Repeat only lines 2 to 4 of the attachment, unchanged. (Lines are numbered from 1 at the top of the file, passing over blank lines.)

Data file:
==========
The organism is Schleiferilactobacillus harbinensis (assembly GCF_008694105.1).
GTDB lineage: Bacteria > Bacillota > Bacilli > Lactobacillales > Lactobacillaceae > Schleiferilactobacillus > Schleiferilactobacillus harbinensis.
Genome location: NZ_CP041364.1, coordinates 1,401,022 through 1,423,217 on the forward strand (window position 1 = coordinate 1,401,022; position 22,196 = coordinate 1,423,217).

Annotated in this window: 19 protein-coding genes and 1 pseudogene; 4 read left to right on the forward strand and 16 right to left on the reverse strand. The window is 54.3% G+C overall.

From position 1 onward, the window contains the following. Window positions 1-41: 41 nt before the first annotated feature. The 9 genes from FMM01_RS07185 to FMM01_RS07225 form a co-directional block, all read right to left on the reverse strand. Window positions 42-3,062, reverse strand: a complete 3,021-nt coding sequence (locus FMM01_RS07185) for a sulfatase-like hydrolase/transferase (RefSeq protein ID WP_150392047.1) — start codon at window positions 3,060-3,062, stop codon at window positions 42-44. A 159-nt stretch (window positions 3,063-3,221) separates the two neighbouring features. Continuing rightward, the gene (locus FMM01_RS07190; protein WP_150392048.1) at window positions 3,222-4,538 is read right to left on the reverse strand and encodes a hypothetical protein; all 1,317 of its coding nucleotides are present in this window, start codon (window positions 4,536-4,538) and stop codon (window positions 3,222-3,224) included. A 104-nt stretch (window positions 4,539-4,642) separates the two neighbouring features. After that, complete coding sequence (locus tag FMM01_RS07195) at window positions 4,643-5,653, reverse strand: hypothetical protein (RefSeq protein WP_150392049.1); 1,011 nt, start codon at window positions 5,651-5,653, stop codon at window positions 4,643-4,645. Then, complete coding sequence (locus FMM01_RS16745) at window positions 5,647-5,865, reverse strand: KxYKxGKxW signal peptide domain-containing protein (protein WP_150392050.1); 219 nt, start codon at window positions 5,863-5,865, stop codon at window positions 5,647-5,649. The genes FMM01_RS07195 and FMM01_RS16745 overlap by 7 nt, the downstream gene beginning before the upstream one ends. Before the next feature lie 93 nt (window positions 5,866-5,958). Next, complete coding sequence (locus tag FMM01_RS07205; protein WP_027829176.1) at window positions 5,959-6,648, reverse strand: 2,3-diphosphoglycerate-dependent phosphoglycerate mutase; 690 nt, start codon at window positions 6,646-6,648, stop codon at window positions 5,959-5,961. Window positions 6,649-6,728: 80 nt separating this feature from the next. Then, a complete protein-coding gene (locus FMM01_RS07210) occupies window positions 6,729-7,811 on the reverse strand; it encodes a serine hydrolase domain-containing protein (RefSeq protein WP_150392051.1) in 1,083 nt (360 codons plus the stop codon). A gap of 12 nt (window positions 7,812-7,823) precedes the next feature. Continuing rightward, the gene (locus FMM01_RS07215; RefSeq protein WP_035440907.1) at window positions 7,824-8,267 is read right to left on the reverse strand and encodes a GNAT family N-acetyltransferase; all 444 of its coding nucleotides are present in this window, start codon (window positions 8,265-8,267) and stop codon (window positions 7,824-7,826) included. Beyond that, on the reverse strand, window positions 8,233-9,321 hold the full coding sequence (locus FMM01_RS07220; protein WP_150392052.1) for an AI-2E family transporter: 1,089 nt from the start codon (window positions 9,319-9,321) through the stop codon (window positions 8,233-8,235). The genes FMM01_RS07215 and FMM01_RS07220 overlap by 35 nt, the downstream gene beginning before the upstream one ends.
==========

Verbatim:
GTDB lineage: Bacteria > Bacillota > Bacilli > Lactobacillales > Lactobacillaceae > Schleiferilactobacillus > Schleiferilactobacillus harbinensis.
Genome location: NZ_CP041364.1, coordinates 1,401,022 through 1,423,217 on the forward strand (window position 1 = coordinate 1,401,022; position 22,196 = coordinate 1,423,217).

Annotated in this window: 19 protein-coding genes and 1 pseudogene; 4 read left to right on the forward strand and 16 right to left on the reverse strand. The window is 54.3% G+C overall.